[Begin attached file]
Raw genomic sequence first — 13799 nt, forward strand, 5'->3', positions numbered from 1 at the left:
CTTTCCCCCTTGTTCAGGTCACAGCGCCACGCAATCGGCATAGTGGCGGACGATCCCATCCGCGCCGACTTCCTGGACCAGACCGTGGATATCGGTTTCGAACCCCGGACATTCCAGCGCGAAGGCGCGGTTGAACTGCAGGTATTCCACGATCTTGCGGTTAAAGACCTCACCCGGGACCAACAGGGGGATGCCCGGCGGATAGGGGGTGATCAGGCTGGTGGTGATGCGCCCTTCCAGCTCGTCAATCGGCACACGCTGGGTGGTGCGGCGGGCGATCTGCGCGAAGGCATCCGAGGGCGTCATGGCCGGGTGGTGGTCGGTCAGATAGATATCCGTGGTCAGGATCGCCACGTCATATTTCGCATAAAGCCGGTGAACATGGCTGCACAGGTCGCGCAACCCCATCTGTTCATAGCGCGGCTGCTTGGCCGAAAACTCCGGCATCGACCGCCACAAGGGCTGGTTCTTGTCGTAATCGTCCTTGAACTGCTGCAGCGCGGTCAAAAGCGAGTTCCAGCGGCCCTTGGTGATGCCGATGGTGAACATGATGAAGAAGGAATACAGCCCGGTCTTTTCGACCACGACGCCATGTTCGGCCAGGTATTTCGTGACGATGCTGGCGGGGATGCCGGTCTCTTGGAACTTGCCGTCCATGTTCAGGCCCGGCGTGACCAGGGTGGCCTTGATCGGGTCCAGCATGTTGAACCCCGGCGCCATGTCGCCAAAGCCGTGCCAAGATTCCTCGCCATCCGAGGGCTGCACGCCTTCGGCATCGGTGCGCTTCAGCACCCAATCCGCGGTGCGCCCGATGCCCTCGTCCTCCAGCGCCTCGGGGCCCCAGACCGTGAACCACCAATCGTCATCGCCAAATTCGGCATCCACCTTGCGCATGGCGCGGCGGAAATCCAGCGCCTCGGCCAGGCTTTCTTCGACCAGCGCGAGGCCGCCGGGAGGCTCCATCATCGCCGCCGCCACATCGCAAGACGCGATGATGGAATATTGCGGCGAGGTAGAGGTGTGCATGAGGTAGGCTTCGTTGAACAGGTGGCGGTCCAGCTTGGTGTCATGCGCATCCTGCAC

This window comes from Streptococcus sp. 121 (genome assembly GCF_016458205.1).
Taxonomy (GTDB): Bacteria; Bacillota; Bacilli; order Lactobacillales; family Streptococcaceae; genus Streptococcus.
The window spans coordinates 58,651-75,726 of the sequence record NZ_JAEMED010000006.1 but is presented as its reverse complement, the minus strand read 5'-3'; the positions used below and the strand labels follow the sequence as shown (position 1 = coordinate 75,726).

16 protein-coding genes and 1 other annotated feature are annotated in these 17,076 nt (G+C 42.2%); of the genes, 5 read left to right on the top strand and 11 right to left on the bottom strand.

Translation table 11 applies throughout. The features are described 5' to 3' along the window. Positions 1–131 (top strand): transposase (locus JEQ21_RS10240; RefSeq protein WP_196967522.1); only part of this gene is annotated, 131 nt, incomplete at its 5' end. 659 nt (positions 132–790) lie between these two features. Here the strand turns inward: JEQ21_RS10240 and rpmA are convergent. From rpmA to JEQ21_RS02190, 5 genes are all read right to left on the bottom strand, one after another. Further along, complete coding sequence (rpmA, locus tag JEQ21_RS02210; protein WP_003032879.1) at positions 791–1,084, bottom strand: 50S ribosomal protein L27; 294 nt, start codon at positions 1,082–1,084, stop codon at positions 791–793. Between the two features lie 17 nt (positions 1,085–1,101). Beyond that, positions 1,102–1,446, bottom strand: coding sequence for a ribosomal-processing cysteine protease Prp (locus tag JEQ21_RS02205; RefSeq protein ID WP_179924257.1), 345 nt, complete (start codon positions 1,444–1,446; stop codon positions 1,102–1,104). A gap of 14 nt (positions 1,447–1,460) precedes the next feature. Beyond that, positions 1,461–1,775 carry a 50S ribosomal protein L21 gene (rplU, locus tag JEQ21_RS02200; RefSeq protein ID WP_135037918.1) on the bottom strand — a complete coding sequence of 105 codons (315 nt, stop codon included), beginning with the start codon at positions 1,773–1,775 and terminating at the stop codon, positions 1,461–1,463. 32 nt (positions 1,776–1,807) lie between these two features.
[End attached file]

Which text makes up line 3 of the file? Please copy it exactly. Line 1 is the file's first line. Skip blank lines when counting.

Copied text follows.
This window comes from Streptococcus sp. 121 (genome assembly GCF_016458205.1).